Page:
In South Africa, the transfer of Immoveable Property is governed and regulated by legislation to ensure that all Parties to a transaction are protected. In terms of Section 2 of the Alienation of Land Act No. 68 of 1981, as amended, no alienation of land shall be of any force and effect unless it is contained in a written deed of Alienation signed by both the Seller and the Purchaser. In other words, one cannot acquire and/or take ownership of land/property unless it is reduced to writing in a form of an Offer to Purchase (hereinafter “OTP”).

Although the above legislation protects all parties to an OTP, a common concern for Purchasers is whether or not the Seller can cancel an OTP after receiving a better offer. Can he/she or they simply just cancel the OTP?

Clauses in an OTP often protect the Seller in instances when multiple offers are being received. This article will briefly look at a few important clauses to address this concern.

The 72-hour clause

The 72-hour clause, also called a release clause, kick-out clause, escape clause, or first refusal clause, is commonly inserted into an OTP. The function of a 72-hour clause in an OTP is intended to protect the Seller from losing valuable marketing time for his/her Immoveable Property, due to a suspensive condition, which may delay the sale for too long.

The 72-hour clause enables the Seller to continue offering his/her Immovable Property for sale, while guaranteeing the Purchaser a right of preference (or right of first refusal). The 72-hour clause is meant to allow the Seller to avoid losing the First Purchaser, without knowing if a Second Purchaser has the capacity to purchase.

The 72-hour clause also allows the First Purchaser time to make sure of his/her capacity to purchase, in case he/she decides to make use of the right of first refusal.

Contingency Protection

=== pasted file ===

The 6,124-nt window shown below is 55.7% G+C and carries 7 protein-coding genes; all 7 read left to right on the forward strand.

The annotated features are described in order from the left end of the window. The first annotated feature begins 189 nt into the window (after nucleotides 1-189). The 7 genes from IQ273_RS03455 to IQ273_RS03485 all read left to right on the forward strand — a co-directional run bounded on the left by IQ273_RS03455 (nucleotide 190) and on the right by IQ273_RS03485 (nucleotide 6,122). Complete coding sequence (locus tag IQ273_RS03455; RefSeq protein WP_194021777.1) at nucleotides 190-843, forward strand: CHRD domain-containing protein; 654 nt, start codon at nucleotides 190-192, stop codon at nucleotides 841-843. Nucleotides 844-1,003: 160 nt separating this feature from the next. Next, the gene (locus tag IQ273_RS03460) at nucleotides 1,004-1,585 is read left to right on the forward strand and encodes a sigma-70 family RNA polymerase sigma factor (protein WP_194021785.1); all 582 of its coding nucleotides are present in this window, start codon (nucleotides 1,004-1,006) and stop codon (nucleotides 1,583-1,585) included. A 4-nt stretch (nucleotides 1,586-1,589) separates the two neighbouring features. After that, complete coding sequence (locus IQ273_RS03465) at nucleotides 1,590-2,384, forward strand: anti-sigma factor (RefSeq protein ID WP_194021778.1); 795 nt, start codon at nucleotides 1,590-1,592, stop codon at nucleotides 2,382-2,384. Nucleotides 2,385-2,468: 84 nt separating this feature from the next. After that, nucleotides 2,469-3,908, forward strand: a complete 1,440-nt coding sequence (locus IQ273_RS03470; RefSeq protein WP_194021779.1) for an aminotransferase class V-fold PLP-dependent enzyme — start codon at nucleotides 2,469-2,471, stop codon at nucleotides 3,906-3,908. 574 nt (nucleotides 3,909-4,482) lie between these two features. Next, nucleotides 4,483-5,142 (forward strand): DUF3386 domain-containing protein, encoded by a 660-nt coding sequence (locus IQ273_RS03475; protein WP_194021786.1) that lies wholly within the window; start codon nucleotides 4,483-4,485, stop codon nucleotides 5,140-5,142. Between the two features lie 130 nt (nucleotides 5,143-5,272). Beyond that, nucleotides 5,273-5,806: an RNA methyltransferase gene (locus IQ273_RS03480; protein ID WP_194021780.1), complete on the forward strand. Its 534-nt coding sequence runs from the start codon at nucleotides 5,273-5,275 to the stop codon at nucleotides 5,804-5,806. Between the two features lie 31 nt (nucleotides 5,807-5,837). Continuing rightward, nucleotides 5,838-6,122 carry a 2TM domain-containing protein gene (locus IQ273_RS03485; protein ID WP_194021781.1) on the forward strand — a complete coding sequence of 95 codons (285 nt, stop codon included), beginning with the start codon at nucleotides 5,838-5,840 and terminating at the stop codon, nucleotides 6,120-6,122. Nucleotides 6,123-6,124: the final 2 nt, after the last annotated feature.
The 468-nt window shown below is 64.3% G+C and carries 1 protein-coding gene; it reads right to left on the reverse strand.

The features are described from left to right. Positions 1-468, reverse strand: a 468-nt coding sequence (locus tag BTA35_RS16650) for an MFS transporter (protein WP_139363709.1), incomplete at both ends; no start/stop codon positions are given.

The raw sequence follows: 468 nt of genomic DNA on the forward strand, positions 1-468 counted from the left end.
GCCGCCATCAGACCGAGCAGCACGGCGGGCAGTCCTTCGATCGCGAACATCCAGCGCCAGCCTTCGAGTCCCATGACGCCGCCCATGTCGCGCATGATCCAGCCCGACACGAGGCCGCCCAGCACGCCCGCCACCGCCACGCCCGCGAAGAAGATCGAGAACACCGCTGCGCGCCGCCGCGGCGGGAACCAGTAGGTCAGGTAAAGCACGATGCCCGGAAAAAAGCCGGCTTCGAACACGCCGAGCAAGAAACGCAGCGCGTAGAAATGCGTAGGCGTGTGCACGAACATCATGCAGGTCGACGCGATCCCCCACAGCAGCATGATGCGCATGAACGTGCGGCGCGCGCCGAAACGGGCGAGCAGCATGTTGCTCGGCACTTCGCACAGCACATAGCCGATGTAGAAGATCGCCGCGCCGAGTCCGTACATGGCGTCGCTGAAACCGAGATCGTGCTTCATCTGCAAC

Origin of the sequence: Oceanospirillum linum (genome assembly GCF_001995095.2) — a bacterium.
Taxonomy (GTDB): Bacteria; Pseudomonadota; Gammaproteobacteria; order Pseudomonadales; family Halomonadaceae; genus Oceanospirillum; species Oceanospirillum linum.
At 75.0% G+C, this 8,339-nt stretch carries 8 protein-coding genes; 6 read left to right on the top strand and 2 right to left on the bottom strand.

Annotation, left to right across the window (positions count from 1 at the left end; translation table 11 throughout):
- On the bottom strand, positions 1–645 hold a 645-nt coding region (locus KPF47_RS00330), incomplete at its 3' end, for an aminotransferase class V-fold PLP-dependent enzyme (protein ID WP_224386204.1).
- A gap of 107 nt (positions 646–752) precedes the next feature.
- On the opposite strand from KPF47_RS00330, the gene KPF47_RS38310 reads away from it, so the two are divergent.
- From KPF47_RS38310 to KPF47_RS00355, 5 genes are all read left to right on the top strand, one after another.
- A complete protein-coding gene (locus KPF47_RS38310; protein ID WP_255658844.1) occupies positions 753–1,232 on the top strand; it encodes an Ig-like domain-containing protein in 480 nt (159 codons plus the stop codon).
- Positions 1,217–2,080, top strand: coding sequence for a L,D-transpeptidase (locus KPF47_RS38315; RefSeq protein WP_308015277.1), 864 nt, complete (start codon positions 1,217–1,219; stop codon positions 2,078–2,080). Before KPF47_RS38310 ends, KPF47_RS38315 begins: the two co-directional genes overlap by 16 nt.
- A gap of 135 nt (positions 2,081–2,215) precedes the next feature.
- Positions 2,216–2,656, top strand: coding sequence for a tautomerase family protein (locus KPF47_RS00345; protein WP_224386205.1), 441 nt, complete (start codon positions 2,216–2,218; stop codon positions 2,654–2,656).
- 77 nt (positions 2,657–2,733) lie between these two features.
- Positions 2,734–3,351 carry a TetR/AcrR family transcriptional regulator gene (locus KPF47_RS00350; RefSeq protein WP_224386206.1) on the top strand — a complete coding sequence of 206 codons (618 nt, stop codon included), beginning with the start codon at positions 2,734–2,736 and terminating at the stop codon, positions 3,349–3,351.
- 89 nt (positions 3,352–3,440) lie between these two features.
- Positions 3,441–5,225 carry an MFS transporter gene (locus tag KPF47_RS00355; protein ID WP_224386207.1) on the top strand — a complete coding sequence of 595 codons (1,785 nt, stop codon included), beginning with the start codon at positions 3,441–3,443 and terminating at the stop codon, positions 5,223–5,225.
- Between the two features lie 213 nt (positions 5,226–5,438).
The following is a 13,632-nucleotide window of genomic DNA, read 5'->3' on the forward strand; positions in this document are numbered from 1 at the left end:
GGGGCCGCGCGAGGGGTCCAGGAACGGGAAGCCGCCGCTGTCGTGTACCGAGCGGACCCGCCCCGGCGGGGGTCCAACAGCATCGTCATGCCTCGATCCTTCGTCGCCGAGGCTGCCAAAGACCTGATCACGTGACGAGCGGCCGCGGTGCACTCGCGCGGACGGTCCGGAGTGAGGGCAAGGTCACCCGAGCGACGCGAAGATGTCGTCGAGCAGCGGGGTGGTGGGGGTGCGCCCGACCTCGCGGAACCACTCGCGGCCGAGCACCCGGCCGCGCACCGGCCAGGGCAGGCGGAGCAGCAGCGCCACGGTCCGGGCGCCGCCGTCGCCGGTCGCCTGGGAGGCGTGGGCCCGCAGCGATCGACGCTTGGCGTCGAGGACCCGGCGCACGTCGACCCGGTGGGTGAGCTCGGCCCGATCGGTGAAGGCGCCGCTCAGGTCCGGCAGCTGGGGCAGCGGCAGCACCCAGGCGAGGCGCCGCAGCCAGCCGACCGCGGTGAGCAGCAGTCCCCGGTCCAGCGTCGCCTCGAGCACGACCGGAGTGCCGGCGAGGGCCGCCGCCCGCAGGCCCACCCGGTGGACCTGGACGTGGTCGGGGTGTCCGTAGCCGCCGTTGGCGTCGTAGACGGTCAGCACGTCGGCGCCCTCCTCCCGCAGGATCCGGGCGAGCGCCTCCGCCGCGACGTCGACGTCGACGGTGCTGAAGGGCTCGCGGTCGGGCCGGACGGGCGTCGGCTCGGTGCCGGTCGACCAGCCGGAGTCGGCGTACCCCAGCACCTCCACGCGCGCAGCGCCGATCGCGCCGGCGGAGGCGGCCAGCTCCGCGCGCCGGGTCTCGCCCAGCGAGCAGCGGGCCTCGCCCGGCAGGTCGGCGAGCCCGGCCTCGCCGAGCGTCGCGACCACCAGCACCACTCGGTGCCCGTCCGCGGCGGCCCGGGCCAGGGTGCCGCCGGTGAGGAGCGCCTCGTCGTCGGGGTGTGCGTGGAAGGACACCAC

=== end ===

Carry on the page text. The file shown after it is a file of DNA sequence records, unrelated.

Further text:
If Home Owners wish to purchase Immoveable Property but have a home of their own to sell first, the Seller may want to keep the door open, to be able to accept another OTP, which is not contingent upon the sale of another property. The 72-hour clause is not limited to contingencies involving the sale of another property.

It can be used to protect the Seller in any Contract involving a suspensive condition. The 72-hour clause functions as a resolutive condition in the OTP. In other words, if something specific happens, the contract cancels.

The Seller can accept the Purchaser’s OTP, just as any other OTP, but a 72-hour clause is annexed (added) to the document and signed by both Parties. The 72-hour clause allows the Seller to reserve the right to accept a better offer, if one should happen to come along.

Accepting a Second OTP

The Seller can accept a new OTP, just as he/she accepted the first offer. To protect the Seller against liability, and to inform the new Purchaser about the situation, an addendum to the new OTP document is often prepared. This Addendum will state that the new OTP is subject to the suspensive condition that the first OTP be cancelled.

72-hours to Perform

The Seller cannot simply cancel the OTP, one-sidedly, upon receiving a better offer. If the Seller receives a new OTP, which he/she wants to accept, the Purchaser must immediately be notified in writing. The Purchaser then usually has 72 hours to fulfil the suspensive conditions of the OTP, or to declare them fulfilled (even if they are not) and move ahead with the purchase of the property.
The Notice must be sent in writing by the Seller to the Purchaser, where receipt by the Purchaser can be confirmed. It is advisable to require the Purchaser to acknowledge receipt of the 72-hour notice on a copy of this notice. The Purchaser should also indicate the day and time of receipt. The Seller should then retain this copy as proof of notice.

It is important to note that the Purchaser must make himself/herself reasonably available to receive the 72-hour notice. So, if the Purchaser is leaving town for a while, he/she must leave an address or telephone number where he/she can be reached in case the notice is sent.

The Purchaser will therefore have 72 hours, to give a written notice of his/her intention to waive all the suspensive conditions in the OTP to the Seller or his/her Estate Agent. The time period does not necessarily have to be 72 hours, any time frame can be negotiated between the Parties.


The Seller can accept a second OTP when receiving multiple offers and can subsequently cancel an OTP after receiving a better offer. The 72-hour clause is solely for the benefit of the Seller. Purchasers should always try and avoid the inclusion of a 72-hour clause or ensure that it worded carefully by the Seller. It is always advisable for the Purchasers to conduct a proper due diligence prior to entering into an OTP.

Here at SchoemanLaw, we can assist with property transfers and all Conveyancing related matters.